(AP Photo/Alex Brandon)

Entering Tuesday’s game, the Washington Capitals’ third line was in a slump. It hadn’t scored since March 1, and that goal was with Mike Richards centering the trio, not Marcus Johansson. Jason Chimera had gone nine games without a point. Johansson had one point at even strength in that span.

Coach Barry Trotz started to sense frustration, and change seemed imminent. Against San Jose, he made Richards the third-line center, moving Johansson to wing and bumping right wing Tom Wilson from the third line to the fourth line. When the team reconvened for Monday’s practice, every forward formation was different, and Johansson and Chimera got a boost in the form of Justin Williams.

Against the Carolina Hurricanes, Williams snapped the third line’s goal drought with an assist from Chimera.

“He’s such a strong player, a smart player and he’s always in the right spot and he talks a lot out there and makes it easy for the guys he’s playing with,” Johansson said of Williams. “He’s a real great and simple player to play with. … He goes to the dirty areas and gets it done when it needs to get done and that’s a big attribute to have.”

Williams seems to positively influence any forward line he joins. Possession is his strength; according to stats.hockeyanalysis.com, from 2008 to 2014 combined, Williams is first among skaters at even strength with at least 5,000 minutes with a 58.7 Corsi percentage, which measures the percent of shot attempts that go in Williams’s team’s favor when he’s on the ice.

“The best line was the Johansson line,” Trotz said after the 2-1 win against Carolina. “They made a really big statement. Stick went in there on that line and got the goal, but I thought all three of them were really good. They were really skating. They were dangerous offensively. They were good defensively, so I really liked that line.”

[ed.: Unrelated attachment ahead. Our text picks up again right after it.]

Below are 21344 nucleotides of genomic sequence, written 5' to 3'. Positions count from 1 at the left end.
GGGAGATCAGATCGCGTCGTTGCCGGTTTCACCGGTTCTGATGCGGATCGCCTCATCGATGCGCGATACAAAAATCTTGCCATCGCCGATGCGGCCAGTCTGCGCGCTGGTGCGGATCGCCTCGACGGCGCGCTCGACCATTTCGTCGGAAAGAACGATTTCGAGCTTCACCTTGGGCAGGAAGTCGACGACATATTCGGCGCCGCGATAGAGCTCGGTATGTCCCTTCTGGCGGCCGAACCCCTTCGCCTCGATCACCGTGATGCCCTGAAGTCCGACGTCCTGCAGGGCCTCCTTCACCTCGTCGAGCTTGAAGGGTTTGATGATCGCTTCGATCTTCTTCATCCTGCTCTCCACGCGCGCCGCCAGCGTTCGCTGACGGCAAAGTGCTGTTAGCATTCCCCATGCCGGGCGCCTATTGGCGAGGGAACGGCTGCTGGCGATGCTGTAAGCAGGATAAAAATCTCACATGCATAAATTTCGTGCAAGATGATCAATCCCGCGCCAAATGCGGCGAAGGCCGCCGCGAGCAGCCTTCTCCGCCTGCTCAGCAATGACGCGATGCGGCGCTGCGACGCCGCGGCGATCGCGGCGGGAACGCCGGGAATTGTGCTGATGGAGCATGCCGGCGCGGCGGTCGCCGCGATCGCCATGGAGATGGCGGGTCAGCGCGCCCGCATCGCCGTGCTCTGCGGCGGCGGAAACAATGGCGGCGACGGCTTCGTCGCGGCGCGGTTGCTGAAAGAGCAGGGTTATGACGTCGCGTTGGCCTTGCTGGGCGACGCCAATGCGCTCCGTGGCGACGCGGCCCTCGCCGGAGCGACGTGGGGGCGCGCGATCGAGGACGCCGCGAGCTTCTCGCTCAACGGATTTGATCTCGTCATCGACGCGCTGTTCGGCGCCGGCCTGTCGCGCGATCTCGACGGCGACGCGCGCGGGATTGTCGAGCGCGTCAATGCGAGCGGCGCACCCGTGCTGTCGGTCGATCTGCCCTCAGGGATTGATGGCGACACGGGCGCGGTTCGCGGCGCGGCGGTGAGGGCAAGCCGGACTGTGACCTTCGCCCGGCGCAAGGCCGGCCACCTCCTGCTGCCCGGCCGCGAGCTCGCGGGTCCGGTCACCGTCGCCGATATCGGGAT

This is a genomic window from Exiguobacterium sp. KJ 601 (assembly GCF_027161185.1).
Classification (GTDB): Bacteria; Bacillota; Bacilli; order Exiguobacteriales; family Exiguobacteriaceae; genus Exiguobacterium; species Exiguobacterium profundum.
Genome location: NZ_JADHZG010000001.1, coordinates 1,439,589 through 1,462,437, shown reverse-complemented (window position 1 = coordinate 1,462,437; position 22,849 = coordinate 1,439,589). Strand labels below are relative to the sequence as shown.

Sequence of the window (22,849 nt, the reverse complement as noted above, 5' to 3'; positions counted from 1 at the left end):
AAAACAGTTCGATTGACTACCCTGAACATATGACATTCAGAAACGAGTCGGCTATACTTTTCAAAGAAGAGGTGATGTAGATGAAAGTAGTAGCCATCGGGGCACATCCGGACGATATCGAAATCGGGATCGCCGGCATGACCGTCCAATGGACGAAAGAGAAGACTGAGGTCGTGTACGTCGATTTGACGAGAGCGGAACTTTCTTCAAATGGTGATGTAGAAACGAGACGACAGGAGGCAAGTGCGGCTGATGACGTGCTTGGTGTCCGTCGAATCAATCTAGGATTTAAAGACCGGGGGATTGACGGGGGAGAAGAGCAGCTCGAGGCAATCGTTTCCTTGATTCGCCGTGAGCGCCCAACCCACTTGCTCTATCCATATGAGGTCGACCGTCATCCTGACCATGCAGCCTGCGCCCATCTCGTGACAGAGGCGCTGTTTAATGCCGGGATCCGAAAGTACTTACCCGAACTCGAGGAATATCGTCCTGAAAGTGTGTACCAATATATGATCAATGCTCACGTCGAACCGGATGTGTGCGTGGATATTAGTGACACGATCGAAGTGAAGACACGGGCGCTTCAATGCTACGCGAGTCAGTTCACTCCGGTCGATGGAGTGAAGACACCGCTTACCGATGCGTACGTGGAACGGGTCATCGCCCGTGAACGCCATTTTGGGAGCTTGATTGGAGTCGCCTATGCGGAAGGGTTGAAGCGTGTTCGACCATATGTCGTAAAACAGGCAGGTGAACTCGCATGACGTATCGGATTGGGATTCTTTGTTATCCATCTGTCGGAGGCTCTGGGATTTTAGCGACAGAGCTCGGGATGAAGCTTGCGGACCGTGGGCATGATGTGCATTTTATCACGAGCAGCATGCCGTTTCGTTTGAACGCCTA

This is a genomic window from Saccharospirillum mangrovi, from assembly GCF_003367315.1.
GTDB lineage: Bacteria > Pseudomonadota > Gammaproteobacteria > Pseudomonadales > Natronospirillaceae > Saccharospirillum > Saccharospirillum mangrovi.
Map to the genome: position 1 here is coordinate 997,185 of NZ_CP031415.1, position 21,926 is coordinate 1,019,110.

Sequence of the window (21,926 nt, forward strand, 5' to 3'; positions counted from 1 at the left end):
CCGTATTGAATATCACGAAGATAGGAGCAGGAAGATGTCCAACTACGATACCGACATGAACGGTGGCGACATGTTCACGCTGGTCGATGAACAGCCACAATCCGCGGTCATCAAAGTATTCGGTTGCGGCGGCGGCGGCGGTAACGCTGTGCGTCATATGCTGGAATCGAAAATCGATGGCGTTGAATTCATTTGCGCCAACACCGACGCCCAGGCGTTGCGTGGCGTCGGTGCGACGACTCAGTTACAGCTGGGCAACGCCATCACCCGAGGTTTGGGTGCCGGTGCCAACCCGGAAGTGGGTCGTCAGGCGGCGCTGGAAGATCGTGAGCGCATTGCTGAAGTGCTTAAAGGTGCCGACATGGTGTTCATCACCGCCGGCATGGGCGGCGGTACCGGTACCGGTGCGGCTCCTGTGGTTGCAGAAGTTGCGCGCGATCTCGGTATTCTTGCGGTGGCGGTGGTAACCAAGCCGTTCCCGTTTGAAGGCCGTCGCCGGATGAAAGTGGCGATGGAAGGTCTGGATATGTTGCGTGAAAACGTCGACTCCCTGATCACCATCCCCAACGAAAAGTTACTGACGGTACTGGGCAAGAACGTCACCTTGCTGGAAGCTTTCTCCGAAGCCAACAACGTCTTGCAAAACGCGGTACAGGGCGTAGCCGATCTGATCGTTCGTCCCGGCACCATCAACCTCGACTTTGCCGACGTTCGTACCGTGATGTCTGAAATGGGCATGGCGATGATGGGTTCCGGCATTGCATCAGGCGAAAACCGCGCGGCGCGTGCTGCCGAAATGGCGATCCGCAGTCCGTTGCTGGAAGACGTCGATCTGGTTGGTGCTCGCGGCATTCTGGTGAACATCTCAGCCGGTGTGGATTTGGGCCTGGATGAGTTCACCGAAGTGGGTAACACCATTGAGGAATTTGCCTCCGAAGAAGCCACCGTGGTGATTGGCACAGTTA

Said Johansson: “I think we got going right away. We won the puck battles and won the puck and got to spend a lot of time in the offensive zone because of it, and that’s where it’s the most fun to play. It was good to get a goal out of it as well. You can’t complain when you’re playing with anyone on this team.”

Trotz said the sweeping line changes weren’t “an indictment on anybody,” but rather a spark to try to get the entire lineup going. He especially wanted the team to get back to playing its game, getting traffic in front of the net and trying to strike from point-blank range, which is how Williams scored.

Trotz alluded to the lines potentially changing again before Friday’s game against Nashville. Williams is currently on a four-game point streak, and he has 21 goals and 27 assists this season.

“I thought his experience would be beneficial for Marcus and Chimmer, who maybe were getting a little bit frustrated,” Trotz said of Williams. “Things weren’t happening on that California trip. But he is really good in those areas.”